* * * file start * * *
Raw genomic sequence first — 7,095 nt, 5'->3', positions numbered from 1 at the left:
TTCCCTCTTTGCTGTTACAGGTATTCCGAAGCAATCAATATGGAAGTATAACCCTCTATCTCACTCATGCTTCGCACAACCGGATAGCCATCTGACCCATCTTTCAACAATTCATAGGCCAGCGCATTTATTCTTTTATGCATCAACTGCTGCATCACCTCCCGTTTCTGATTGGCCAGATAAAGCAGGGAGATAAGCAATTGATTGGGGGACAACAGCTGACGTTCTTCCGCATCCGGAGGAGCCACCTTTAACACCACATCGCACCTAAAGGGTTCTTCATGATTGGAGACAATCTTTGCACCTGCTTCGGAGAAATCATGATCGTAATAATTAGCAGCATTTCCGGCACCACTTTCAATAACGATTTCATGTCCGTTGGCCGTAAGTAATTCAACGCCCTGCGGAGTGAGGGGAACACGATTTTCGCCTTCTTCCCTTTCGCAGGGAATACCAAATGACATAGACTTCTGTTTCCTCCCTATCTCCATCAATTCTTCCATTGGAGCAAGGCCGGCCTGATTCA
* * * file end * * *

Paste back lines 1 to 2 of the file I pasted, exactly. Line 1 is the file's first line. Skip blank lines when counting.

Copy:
Raw genomic sequence first — 7,095 nt, 5'->3', positions numbered from 1 at the left:
TTCCCTCTTTGCTGTTACAGGTATTCCGAAGCAATCAATATGGAAGTATAACCCTCTATCTCACTCATGCTTCGCACAACCGGATAGCCATCTGACCCATCTTTCAACAATTCATAGGCCAGCGCATTTATTCTTTTATGCATCAACTGCTGCATCACCTCCCGTTTCTGATTGGCCAGATAAAGCAGGGAGATAAGCAATTGATTGGGGGACAACAGCTGACGTTCTTCCGCATCCGGAGGAGCCACCTTTAACACCACATCGCACCTAAAGGGTTCTTCATGATTGGAGACAATCTTTGCACCTGCTTCGGAGAAATCATGATCGTAATAATTAGCAGCATTTCCGGCACCACTTTCAATAACGATTTCATGTCCGTTGGCCGTAAGTAATTCAACGCCCTGCGGAGTGAGGGGAACACGATTTTCGCCTTCTTCCCTTTCGCAGGGAATACCAAATGACATAGACTTCTGTTTCCTCCCTATCTCCATCAATTCTTCCATTGGAGCAAGGCCGGCCTGATTCA